Washington's latest plan to save its endangered orcas: hatch more salmon

With orcas barely hanging on, Republican state Sen. Ann Rivers hopes to determine the viability of a state-funded chinook salmon hatchery in Bellingham.

Orcas breach

Killer whales and humans are some of the only species that experience menopause and have long post-reproductive lives. Older orca matriarchs pass on crucial knowledge to their pods. Here, an orca mother (J16/Slick) breaches, while her son (J26/Mike) swims nearby on Aug. 18, 2018. (Photo by Katy Foster/NOAA Fisheries)

A new type of chinook salmon hatchery is being proposed as part of a state effort to revive Puget Sound’s orca population. 

State Sen. Ann Rivers, R-La Center, plans to introduce a bill this January calling for a $2.5 million study to determine the feasibility of a public-private hatchery in Bellingham. The hatchery would be constructed next to Whatcom Creek Hatchery, which is operated by Bellingham Technical College. 

If the study supports the concept, then $40 million to $45 million more could be appropriated in 2021 to build the new hatchery. 

The proposal ties in to state initiatives aimed at reviving the threatened Puget Sound orca population — currently at 73. Recent deaths among the pods that spend most of the year in and around the San Juan Islands drew public outcry and promises of state action to prevent the southern resident killer whales' extinction. A state task force hopes to increase the resident orca population to 84 in 10 years.

Orcas face threats from ship noise, stress from boats being too close and pollution. But a lack of chinook salmon is considered a key contributor to their apparent decline. While oceangoing orca eat seals and sea lions, chinook make up the bulk of the southern resident killer whales’ diet.

Hatchery-bred fish shore up Washington’s chinook fishery, a favorite of anglers and commercial fishermen, but their value to the orca is hotly contested. Orca appear to prefer wild-spawned salmon, which compete with hatchery fish for food and habitat.

More production from hatcheries is a major piece of a state task force’s late 2018 recommendations to support the orcas.

Earlier this year, the Legislature passed bills limiting the speeds and distances of vessels to create safe zones near killer whales. It also added $12.9 million in the 2019-2021 biennium to increase hatchery production by 19%, resulting in 24 million additional smolts annually, according to the Governor’s Office. The 2019-2021 capital budget allocated $40 million for improvements to state hatcheries, a 20% increase from the previous biennium.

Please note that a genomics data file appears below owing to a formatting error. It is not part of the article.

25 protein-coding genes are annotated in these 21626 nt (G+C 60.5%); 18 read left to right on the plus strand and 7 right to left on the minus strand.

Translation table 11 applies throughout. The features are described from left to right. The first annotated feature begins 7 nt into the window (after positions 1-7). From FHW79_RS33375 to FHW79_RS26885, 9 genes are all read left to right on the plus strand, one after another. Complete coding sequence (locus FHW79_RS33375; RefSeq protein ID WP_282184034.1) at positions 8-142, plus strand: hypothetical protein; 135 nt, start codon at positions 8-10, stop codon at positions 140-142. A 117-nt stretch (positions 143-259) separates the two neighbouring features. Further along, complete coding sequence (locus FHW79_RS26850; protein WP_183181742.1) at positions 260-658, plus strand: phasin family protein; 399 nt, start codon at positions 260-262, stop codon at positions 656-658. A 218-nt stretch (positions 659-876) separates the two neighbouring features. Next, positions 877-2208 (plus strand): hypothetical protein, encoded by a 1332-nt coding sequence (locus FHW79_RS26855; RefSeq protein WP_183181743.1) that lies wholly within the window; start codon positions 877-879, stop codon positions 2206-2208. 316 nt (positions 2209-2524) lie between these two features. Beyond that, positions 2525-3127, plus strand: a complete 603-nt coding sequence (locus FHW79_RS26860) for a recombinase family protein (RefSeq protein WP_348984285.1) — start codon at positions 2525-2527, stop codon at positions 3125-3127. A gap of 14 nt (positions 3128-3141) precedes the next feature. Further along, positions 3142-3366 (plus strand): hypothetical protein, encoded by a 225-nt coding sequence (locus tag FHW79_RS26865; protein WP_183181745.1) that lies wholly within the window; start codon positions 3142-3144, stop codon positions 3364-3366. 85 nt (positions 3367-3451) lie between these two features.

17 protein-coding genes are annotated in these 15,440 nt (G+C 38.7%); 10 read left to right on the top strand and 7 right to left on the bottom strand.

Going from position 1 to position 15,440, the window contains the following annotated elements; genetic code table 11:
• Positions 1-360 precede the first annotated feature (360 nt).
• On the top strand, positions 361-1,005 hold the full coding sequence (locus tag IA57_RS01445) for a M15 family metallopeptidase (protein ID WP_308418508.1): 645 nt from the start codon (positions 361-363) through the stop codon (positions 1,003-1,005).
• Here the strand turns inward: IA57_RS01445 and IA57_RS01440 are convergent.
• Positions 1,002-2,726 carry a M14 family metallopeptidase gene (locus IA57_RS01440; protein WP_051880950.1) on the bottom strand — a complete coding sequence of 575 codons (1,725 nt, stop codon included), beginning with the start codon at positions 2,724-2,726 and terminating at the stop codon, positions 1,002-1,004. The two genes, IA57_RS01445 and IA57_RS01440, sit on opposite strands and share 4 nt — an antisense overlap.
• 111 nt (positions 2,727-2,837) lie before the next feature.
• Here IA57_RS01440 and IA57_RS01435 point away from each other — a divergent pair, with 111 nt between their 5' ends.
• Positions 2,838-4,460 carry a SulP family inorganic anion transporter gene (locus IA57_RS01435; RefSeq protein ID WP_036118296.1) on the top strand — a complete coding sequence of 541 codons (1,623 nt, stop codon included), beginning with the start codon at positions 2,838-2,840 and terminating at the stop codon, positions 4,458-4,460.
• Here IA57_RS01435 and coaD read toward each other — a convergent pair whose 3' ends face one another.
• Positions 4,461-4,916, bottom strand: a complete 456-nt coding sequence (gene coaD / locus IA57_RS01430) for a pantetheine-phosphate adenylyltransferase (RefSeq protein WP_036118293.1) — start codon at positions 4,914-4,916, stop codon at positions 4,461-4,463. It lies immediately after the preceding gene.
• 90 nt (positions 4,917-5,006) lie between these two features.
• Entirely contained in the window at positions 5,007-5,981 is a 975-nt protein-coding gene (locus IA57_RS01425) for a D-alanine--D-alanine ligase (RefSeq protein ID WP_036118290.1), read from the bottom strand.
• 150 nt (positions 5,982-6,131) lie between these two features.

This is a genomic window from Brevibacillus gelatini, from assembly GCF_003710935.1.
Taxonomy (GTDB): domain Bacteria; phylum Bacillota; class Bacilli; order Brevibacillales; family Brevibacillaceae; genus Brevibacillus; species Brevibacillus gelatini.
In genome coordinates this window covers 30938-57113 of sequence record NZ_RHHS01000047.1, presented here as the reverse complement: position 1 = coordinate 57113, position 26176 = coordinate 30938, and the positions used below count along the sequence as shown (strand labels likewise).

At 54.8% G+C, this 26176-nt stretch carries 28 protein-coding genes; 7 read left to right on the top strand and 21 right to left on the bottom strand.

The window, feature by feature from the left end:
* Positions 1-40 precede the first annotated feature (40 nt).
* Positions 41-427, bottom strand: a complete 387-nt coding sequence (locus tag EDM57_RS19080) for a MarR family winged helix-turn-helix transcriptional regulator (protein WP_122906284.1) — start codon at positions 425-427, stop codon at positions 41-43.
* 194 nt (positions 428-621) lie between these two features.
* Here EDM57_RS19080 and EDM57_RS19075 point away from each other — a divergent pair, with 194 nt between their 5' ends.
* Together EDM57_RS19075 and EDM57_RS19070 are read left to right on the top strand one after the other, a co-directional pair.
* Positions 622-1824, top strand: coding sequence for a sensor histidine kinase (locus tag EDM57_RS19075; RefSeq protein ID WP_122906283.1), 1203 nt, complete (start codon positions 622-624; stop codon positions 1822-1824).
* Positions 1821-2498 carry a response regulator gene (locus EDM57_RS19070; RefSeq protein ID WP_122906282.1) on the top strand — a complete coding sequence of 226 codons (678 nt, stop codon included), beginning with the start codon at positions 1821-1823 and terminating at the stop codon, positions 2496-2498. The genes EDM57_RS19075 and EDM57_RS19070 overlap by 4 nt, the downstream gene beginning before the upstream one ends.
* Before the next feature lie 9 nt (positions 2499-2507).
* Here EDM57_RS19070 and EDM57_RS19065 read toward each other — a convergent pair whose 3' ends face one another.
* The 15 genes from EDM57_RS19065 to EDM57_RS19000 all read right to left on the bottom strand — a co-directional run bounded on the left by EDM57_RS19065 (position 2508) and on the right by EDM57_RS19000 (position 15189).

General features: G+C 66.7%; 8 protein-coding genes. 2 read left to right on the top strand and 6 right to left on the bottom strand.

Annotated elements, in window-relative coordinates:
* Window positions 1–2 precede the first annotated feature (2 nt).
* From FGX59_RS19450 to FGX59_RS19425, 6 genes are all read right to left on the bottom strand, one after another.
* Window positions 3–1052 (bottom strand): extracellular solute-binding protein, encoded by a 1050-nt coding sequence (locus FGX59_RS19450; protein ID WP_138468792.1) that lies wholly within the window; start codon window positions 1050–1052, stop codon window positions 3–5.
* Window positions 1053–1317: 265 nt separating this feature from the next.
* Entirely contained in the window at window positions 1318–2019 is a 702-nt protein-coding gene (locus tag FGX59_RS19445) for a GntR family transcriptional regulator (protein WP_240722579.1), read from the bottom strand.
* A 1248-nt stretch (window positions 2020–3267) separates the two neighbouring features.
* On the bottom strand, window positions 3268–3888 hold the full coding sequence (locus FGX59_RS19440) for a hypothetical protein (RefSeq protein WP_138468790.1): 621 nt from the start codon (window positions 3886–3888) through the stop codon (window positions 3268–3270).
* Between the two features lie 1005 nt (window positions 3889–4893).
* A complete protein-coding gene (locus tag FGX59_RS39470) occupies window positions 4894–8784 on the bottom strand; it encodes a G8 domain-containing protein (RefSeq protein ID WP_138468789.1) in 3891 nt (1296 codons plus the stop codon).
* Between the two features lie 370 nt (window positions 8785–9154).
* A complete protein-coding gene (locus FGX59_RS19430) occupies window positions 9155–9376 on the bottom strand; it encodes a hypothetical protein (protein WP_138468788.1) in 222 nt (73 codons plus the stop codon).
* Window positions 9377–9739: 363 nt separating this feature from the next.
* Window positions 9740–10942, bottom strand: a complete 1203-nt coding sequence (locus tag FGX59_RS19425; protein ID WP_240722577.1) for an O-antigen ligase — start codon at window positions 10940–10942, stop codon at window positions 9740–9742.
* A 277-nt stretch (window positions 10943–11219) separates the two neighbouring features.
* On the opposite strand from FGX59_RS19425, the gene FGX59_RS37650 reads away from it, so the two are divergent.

Rivers’ proposed hatchery operation would release one-third of the smolts being released directly from Bellingham. Another third would be taken to a year-round stream in one of the San Juan Islands, where the smolts would be kept in net pens to imprint the young fish so they return to it as adults to spawn. The rest of the hatchery’s smolts would go through that same procedure elsewhere in the San Juans. 

The idea is to spread the Whatcom Creek smolts and returning adults around Puget Sound so predators cannot concentrate on gobbling them up at one spot, Mike Hogan, Port of Bellingham public affairs director, said Tuesday during a forum held by the Mainstream Republicans of Washington in downtown Seattle. Rivers unveiled the bill at the forum; she hopes to gain bipartisan support.

San Juan Area Sea Life — a nonprofit coalition of local government, whale watching, commercial fishing and tribal interests — is the proposed private partner. The Lummi Nation has participated in discussions, but has not bought into the concept, said Doug Thomas of San Juan Area Sea Life.

Under the proposal, the private partner would keep and sell a share of the first-returning salmon to recover its costs and to fund the operation without state money. That would decrease the state’s financial burden of maintaining the hatchery, Thomas said.

“This is where we get the most bang for the buck. … We don’t have to rely on the Legislature to give us [all] the resources we need,” said Todd Myers of Washington Policy Center, a free market-oriented think tank based in Seattle. 

Another new feature is that all of the smolts — not just some, as is the standard procedure — would be marked using different water temperatures to change their ear bones during incubation, so that they can be tracked. 

If the proposed private-public hatchery works well, Rivers hopes that the concept is tried elsewhere in Washington.

The Whatcom Creek hatchery releases 2 million to 4 million smolts annually and sees 64,000 to 72,000 adults returning to the hatchery each year,  a return rate of 1.6% to 1.8%. 

Supporters of the proposal contend the Whatcom Creek system, with the additional hatchery, could eventually lead to the release of 40 million smolts,  with 800,000 to 1.6 million adults returning annually, a 2% to 4% return rate. The highest number of smolts leaving the Whatcom Creek area was 40 million in 1985, according to state figures. 

“It’ll take a while to build up to that,” Rivers said.

Eric Kinne, hatcheries division director for the Washington Department of Fish and Wildlife, said the target 40 million smolts in 10 to 12 years is achievable if the program is managed well.  

Rivers added that she expects changes to be made to her proposed bill as people look it over for the next few months. “My bill is a first draft,” she said.

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About the Authors & Contributors

John Stang

John Stang

John Stang is a freelance writer who often covers state government and the environment. He can be reached on email at johnstang_8@hotmail.com and on Twitter at @johnstang_8